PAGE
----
But passage of the amendment could have bigger implications than ending Medicaid funding for the procedure, a legal expert said.
“I think we should just lay our cards on the table and have a real debate,” Anne Lofaso, a law professor at the West Virginia University College of Law, said. “People that want to do this think abortion is immoral and that’s fine. That’s a legitimate position. This [amendment] is a way of cutting into abortion rights.”
Lofaso said people who oppose abortion would make a better case by arguing what they believe — that there’s a child there that has the right to life and that abortion is murder.
On the other side of the debate, she said, are the people who feel that women have a right to make reproductive choices.
“I think until we have the real debate, we’re just going to keep on having legal fiction,” she said. “That’s what this is really about.”
The amendment would make it more difficult for women in West Virginia to successfully challenge state abortion restrictions, Lofaso said.
Under current law, a woman legally challenging abortion restriction currently can cite the federal and state constitutional right to abortion, adding Amendment One would mean one less way to challenge the restrictions.
“If Amendment 1 were to pass, there would be no way to challenge, in court, laws that restrict access to abortion under the state constitution,” said Joseph Cohen, director of the ACLU of West Virginia.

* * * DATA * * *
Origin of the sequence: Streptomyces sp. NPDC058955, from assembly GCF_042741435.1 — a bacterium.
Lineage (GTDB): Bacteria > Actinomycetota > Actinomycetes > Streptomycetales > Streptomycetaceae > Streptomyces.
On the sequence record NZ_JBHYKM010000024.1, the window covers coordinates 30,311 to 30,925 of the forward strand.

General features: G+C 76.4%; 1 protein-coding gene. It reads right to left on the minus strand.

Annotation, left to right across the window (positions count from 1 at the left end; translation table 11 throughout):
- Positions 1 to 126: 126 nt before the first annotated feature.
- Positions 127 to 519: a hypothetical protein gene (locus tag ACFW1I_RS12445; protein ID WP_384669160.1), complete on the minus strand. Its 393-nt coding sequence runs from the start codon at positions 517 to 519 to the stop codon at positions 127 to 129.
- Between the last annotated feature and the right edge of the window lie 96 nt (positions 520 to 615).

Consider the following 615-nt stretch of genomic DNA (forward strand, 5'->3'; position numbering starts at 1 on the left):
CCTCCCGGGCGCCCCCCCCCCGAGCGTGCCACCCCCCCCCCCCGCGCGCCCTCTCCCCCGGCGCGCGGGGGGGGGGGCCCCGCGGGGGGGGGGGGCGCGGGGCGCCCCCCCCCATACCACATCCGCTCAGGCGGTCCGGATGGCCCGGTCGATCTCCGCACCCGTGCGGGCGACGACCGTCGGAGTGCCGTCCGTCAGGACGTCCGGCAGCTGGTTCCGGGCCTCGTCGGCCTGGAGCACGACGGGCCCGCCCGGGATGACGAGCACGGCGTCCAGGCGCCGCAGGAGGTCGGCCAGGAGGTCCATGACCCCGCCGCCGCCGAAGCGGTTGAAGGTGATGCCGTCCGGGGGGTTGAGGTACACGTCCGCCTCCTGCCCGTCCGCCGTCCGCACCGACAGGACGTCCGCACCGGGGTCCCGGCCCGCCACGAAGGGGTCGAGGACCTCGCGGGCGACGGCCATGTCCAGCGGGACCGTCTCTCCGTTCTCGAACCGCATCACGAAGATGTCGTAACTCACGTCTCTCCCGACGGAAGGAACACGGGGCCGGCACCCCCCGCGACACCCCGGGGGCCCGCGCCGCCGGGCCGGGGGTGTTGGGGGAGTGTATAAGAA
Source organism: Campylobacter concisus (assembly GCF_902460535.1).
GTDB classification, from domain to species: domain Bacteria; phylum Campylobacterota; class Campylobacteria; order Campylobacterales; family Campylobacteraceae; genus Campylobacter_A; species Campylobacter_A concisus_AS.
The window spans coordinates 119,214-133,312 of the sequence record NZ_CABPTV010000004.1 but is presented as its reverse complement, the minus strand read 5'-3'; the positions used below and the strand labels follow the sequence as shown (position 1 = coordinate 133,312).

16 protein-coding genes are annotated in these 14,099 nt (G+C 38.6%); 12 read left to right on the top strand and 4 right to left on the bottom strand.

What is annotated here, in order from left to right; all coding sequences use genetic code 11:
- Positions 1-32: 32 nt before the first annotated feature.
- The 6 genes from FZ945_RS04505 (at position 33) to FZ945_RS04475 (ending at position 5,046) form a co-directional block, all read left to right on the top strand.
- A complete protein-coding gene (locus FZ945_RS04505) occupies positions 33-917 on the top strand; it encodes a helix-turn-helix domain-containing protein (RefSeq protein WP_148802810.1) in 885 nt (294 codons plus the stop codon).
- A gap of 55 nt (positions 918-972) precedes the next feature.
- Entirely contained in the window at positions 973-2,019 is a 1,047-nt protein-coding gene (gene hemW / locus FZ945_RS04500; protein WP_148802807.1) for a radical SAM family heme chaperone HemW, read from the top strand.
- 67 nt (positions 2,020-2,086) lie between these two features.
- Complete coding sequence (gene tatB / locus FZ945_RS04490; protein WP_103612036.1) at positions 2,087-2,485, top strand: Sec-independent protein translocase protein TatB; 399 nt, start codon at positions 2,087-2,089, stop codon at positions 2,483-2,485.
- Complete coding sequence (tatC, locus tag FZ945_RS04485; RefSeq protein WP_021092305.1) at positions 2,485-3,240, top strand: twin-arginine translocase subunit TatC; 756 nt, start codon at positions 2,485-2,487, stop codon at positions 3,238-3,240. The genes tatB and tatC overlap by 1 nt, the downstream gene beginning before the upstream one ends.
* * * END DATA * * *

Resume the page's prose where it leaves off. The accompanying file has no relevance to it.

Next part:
West Virginia currently has restrictions in place prohibiting abortions after 20 weeks and requiring a woman to have state-directed counseling and wait 24 hours before having an abortion.
If the federal court were to overturn Roe v. Wade, the constitutional amendment would criminalize abortion in West Virginia, Lofaso said.
“Right now abortion is lawful,” Lofaso said. “States can regulate abortion but they cannot ban abortion prior to viability. But West Virginia has kept on the books a law that criminalizes abortion even though it was found to be unconstitutional. Therefore [if] this constitutional amendment passes, that’s one less protection on the side of the woman’s side of the debate.